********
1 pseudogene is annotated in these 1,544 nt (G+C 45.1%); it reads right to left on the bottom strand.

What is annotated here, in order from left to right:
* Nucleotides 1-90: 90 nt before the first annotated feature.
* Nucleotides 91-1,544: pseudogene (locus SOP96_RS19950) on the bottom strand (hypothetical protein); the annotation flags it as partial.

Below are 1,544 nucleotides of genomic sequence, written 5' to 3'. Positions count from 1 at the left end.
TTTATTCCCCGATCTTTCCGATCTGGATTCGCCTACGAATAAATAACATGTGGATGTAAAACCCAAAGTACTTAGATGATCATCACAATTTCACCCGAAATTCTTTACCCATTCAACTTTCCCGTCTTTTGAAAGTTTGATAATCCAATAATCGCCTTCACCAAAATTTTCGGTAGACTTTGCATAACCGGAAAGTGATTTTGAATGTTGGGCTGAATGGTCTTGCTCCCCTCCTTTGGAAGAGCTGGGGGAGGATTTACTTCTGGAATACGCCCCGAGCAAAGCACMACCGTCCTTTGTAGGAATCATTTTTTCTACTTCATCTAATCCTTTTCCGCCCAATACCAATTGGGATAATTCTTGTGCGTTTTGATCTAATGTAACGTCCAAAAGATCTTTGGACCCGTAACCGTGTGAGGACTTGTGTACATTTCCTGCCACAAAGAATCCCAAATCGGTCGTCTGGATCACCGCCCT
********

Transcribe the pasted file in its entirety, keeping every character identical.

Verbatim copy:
1 pseudogene is annotated in these 1,544 nt (G+C 45.1%); it reads right to left on the bottom strand.

What is annotated here, in order from left to right:
* Nucleotides 1-90: 90 nt before the first annotated feature.
* Nucleotides 91-1,544: pseudogene (locus SOP96_RS19950) on the bottom strand (hypothetical protein); the annotation flags it as partial.

Below are 1,544 nucleotides of genomic sequence, written 5' to 3'. Positions count from 1 at the left end.
TTTATTCCCCGATCTTTCCGATCTGGATTCGCCTACGAATAAATAACATGTGGATGTAAAACCCAAAGTACTTAGATGATCATCACAATTTCACCCGAAATTCTTTACCCATTCAACTTTCCCGTCTTTTGAAAGTTTGATAATCCAATAATCGCCTTCACCAAAATTTTCGGTAGACTTTGCATAACCGGAAAGTGATTTTGAATGTTGGGCTGAATGGTCTTGCTCCCCTCCTTTGGAAGAGCTGGGGGAGGATTTACTTCTGGAATACGCCCCGAGCAAAGCACMACCGTCCTTTGTAGGAATCATTTTTTCTACTTCATCTAATCCTTTTCCGCCCAATACCAATTGGGATAATTCTTGTGCGTTTTGATCTAATGTAACGTCCAAAAGATCTTTGGACCCGTAACCGTGTGAGGACTTGTGTACATTTCCTGCCACAAAGAATCCCAAATCGGTCGTCTGGATCACCGCCCT